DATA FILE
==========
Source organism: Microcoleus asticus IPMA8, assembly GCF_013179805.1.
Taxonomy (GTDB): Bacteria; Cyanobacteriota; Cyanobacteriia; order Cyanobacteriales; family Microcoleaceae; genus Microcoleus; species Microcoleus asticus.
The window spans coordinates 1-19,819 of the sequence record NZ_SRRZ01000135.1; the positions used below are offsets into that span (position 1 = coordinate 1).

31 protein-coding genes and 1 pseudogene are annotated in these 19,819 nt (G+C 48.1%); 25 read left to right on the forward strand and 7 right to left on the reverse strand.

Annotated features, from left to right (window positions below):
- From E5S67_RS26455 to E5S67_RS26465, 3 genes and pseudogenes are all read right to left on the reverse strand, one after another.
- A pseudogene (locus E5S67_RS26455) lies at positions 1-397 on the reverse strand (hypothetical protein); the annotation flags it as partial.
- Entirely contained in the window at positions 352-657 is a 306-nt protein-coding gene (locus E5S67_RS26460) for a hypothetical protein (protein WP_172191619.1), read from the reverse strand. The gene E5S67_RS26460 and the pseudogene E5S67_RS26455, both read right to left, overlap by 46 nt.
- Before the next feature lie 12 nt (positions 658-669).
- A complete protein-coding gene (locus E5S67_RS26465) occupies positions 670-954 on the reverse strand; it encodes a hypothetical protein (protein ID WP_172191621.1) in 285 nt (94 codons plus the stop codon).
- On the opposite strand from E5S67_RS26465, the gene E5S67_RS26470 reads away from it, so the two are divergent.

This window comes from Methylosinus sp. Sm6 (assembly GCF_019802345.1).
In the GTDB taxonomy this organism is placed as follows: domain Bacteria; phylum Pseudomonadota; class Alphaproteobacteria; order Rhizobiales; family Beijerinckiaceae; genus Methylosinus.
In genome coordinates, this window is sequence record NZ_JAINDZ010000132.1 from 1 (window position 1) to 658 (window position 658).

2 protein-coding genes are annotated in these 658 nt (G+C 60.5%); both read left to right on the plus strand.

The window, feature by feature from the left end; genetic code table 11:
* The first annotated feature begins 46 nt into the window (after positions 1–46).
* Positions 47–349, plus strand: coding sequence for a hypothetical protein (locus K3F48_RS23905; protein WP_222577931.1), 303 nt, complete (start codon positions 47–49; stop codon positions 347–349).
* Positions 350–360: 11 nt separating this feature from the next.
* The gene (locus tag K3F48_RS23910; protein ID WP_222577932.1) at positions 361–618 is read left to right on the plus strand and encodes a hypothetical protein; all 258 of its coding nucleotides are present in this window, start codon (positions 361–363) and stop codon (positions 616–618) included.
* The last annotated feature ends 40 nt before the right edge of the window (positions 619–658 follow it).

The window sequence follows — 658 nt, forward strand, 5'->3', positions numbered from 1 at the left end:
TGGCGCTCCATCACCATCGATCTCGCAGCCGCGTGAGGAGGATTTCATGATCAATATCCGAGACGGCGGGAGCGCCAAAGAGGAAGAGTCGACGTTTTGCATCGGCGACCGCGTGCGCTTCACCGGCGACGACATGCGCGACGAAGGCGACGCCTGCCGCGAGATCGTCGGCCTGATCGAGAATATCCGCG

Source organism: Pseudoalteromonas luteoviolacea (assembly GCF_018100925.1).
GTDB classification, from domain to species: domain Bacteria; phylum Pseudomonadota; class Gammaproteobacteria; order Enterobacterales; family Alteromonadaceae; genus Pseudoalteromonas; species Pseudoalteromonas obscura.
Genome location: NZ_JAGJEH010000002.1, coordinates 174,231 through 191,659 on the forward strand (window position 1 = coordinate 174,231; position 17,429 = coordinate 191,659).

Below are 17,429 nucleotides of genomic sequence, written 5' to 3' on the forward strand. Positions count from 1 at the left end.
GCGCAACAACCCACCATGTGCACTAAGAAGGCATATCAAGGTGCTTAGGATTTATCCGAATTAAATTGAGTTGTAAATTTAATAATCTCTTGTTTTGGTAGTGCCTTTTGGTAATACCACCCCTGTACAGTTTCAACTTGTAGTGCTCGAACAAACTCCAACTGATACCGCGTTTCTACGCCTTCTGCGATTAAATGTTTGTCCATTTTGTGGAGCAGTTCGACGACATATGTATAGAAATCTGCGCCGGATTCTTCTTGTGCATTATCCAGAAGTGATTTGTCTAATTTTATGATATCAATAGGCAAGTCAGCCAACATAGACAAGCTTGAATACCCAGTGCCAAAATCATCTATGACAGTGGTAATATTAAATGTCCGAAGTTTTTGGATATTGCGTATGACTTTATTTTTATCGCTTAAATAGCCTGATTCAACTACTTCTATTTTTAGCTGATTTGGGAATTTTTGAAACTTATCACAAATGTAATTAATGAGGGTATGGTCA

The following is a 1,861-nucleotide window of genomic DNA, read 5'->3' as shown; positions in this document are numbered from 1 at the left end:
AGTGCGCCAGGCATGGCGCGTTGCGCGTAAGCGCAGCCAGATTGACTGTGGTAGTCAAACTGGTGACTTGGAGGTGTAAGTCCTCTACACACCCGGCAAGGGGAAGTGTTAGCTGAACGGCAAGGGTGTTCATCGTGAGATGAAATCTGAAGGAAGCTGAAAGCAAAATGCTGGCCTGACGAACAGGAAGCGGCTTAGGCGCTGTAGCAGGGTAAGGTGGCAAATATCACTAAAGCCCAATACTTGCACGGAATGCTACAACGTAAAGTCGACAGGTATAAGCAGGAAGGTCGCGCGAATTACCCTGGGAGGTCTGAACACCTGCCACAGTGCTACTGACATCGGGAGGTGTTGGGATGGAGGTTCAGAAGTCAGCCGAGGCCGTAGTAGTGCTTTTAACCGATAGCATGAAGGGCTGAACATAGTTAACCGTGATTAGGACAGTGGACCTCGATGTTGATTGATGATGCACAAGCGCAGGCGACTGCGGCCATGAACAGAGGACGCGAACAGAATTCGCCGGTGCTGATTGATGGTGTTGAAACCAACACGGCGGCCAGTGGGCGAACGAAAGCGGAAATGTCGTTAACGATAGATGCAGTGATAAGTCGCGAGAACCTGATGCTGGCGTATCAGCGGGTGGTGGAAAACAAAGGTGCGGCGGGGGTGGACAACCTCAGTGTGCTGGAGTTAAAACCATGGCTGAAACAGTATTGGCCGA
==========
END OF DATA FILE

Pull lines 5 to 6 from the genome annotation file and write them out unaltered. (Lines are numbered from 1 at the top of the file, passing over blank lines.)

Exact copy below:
Annotated features, from left to right (window positions below):
- From E5S67_RS26455 to E5S67_RS26465, 3 genes and pseudogenes are all read right to left on the reverse strand, one after another.